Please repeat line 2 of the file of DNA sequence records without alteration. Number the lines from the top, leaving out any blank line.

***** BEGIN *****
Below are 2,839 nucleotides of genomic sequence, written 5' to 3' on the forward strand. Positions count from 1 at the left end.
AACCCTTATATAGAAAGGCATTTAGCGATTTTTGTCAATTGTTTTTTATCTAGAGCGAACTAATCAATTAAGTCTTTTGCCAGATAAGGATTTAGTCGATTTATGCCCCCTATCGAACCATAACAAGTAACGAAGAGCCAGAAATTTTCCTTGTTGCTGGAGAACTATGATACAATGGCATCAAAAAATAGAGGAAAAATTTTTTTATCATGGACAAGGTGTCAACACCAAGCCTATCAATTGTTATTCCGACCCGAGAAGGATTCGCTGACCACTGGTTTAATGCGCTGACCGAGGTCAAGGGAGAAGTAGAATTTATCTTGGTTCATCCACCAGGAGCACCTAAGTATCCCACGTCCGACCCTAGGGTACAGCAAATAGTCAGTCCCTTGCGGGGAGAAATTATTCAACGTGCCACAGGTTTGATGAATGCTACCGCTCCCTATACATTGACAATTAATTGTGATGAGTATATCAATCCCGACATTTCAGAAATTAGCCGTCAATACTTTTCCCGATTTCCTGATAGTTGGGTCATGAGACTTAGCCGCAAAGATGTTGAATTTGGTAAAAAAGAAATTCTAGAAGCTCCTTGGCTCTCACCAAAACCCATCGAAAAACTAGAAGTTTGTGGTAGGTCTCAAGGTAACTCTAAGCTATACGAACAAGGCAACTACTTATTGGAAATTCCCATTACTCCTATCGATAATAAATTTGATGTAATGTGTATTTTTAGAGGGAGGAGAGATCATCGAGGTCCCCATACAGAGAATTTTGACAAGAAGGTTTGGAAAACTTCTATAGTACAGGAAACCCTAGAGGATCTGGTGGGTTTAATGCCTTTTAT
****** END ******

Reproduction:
AACCCTTATATAGAAAGGCATTTAGCGATTTTTGTCAATTGTTTTTTATCTAGAGCGAACTAATCAATTAAGTCTTTTGCCAGATAAGGATTTAGTCGATTTATGCCCCCTATCGAACCATAACAAGTAACGAAGAGCCAGAAATTTTCCTTGTTGCTGGAGAACTATGATACAATGGCATCAAAAAATAGAGGAAAAATTTTTTTATCATGGACAAGGTGTCAACACCAAGCCTATCAATTGTTATTCCGACCCGAGAAGGATTCGCTGACCACTGGTTTAATGCGCTGACCGAGGTCAAGGGAGAAGTAGAATTTATCTTGGTTCATCCACCAGGAGCACCTAAGTATCCCACGTCCGACCCTAGGGTACAGCAAATAGTCAGTCCCTTGCGGGGAGAAATTATTCAACGTGCCACAGGTTTGATGAATGCTACCGCTCCCTATACATTGACAATTAATTGTGATGAGTATATCAATCCCGACATTTCAGAAATTAGCCGTCAATACTTTTCCCGATTTCCTGATAGTTGGGTCATGAGACTTAGCCGCAAAGATGTTGAATTTGGTAAAAAAGAAATTCTAGAAGCTCCTTGGCTCTCACCAAAACCCATCGAAAAACTAGAAGTTTGTGGTAGGTCTCAAGGTAACTCTAAGCTATACGAACAAGGCAACTACTTATTGGAAATTCCCATTACTCCTATCGATAATAAATTTGATGTAATGTGTATTTTTAGAGGGAGGAGAGATCATCGAGGTCCCCATACAGAGAATTTTGACAAGAAGGTTTGGAAAACTTCTATAGTACAGGAAACCCTAGAGGATCTGGTGGGTTTAATGCCTTTTAT